“What we did here is find a very, very tough marginal glass made of palladium with small fractions of metalloids like phosphorus, silicon, and germanium, which yielded one-millimeter-thick samples. And we just said, let’s add very little of something that will make it bulk without making it brittle,” says Demetriou. By adding 3.5 percent silver to this marginal glass, Demetriou was able to increase the thickness to six millimeters while maintaining its toughness.

H/T to Virginia Postrel for the link.

Footage of flash flooding in Queensland

Filed under: Australia, Randomness — Tags: , , — Nicholas @ 07:24

You can donate to the flood relief effort at http://www.qld.gov.au/floods/donate.html.

H/T to BoingBoing for the link.

Update: The Guardian is reporting at least nine people are dead, with many more missing:

Floodwaters are now heading for Brisbane where the river, which runs through the centre of the city, has broken its banks and police have urged local residents to begin evacuations.

Police described the wall of water that swept through the city of Toowoomba, west of Brisbane, as an “inland instant tsunami”. Cars were tossed like toys down the street, trees uprooted and businesses inundated as the floodwaters tore through the centre of town. Four people including two children were killed.

“Houses were ripped from their stumps. This is unbelievable damage,” said the Toowoomba mayor, Peter Taylor.

From Toowoomba, the water flowed down the Lockyer valley where emergency services plucked more than 40 people from houses isolated by the torrent, which hit with little warning. Thunderstorms and driving rain were keeping helicopters from reaching people still in danger this morning.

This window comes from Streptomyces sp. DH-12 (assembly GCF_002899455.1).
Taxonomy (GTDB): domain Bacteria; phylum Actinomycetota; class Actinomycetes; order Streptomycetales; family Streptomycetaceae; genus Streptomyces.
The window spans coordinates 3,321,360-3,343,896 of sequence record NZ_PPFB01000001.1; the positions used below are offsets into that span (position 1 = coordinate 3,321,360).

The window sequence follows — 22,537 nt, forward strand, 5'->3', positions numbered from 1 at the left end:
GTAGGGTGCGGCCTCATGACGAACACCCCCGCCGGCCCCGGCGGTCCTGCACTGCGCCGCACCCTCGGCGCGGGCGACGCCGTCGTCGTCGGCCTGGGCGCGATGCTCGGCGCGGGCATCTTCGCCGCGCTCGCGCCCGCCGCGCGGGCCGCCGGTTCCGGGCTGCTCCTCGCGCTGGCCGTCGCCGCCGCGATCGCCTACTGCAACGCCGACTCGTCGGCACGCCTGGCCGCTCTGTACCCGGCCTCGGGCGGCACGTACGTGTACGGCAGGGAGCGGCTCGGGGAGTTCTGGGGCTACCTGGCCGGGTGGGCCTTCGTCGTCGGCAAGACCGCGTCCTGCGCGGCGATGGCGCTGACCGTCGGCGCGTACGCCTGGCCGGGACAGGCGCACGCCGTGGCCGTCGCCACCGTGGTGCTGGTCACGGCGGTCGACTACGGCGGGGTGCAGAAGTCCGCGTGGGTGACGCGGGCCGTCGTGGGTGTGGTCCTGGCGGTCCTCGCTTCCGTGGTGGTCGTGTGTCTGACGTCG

Update, the second: My friend and occasional contributor of blogging material Roger Henry is in the Brisbane area and reports on local conditions:

It has been raining all day with a prolonged thunder-storm. West of here it has been raining at an average 6 inches an hour since early this morning. All bets against a major flood are now off. Ipswich looks like it might go underwater. Caboolture, to our north, flooded so fast that residents were fleeing on foot with no clear idea of where to go (Uphill?).

The four-lane highway north is now a 20 mile long parking lot as the cops try to get traffic turned around. That should be fun.

Stocked up on batteries, candles, tinned food and some extra gas cylinders for the little stove. Water is not an issue:-)

We were assured, by experts, that the rain would stop this morning. The opposite seems to have occurred and now they are hoping tomorrow might be fine.

Ooops. Emergency services have just issued a continuing severe weather alert for the next twelve hours.

The problem is not confined to here. Bad weather has spread into
northern New South Wales, and several rivers there are now in flood.

Getting very interesting.

Amusing ad

Filed under: History, Humour, Technology — Tags: , — Nicholas @ 00:09

H/T to Megan McArdle for the link.